As the first guard fell to the ground gurgling on his own blood the second guard raised his spear and yelled out in alarm. He was trying to back his horse away from Braenor but the animal was skittish, probably from the smell of blood.
Moving quickly Braenor sliced the neck of the horse before the guard could move it out of his range. The horse reared back and threw the guard to the ground. His spear went flying away and Braenor had him quickly dispatched with a powerful thrust through the light armor and into his chest.
Braenor sighed inwardly as he watched the combat. He was certain of the outcome, these under-trained caravan guards had very little chance against Braenor, no matter how many of them there were.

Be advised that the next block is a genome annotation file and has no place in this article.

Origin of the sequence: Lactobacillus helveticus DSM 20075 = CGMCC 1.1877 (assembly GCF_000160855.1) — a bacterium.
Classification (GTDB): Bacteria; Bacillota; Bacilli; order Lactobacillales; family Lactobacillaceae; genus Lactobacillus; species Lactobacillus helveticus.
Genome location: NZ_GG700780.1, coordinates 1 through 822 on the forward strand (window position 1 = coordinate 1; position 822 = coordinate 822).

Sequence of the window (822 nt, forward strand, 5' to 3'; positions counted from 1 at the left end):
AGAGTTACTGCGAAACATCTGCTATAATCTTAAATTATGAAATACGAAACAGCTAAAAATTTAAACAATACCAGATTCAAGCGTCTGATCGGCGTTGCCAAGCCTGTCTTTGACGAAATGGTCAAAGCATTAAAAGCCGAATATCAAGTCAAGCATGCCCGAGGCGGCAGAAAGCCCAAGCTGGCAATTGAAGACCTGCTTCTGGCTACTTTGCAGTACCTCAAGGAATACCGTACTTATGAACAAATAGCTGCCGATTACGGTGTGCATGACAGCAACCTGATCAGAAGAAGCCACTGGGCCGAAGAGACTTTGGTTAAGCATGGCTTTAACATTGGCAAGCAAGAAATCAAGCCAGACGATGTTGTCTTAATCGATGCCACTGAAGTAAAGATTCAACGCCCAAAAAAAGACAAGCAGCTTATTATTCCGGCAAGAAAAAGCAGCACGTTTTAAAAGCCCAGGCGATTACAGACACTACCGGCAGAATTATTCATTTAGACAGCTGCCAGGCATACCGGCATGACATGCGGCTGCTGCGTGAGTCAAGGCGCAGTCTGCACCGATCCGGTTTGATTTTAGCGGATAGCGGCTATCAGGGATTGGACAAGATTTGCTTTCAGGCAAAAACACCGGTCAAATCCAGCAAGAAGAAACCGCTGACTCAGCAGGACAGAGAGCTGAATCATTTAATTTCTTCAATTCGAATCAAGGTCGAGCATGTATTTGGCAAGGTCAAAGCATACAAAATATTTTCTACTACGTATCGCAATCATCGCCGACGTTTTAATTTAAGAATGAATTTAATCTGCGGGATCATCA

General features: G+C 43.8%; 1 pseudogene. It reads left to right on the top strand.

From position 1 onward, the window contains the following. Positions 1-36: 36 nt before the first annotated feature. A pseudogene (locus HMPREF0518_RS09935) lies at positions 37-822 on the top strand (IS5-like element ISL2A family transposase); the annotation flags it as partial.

But the leader of the guards did his best. The other guards tried to coordinate attacks against Braenor, but as they did he left them dead or dying and he moved efficiently throughout the wagons, killing everyone that he saw.
When the people in the wagons saw that Braenor was killing not just the guards but everyone he could get near, they all panicked. The driver of the first wagon drove away quickly. The second tried to do the same but Braenor was able to skewer him through the ribs before he could move the wagon more than a couple of feet. The horses tried to bolt and the wagon flipped, blocking the way.
With ruthless efficiency people died all around him as Braenor’s blade cut through flesh and bone. Everyone that was able mounted a final defense as Braenor approached the last wagon. Braenor could sense the pleasure his “other” self felt when seven men attacked him all at once. Two or three of them were the last of the guards; the others were just common folk wielding daggers and clubs.